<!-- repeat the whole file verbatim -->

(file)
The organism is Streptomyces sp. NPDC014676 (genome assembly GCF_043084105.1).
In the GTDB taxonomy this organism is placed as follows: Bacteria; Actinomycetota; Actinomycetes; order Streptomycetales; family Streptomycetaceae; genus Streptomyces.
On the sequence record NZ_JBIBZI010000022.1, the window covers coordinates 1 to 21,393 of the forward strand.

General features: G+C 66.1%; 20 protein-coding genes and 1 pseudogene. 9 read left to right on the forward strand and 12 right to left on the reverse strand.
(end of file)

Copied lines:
The organism is Streptomyces sp. NPDC014676 (genome assembly GCF_043084105.1).
In the GTDB taxonomy this organism is placed as follows: Bacteria; Actinomycetota; Actinomycetes; order Streptomycetales; family Streptomycetaceae; genus Streptomyces.
On the sequence record NZ_JBIBZI010000022.1, the window covers coordinates 1 to 21,393 of the forward strand.

General features: G+C 66.1%; 20 protein-coding genes and 1 pseudogene. 9 read left to right on the forward strand and 12 right to left on the reverse strand.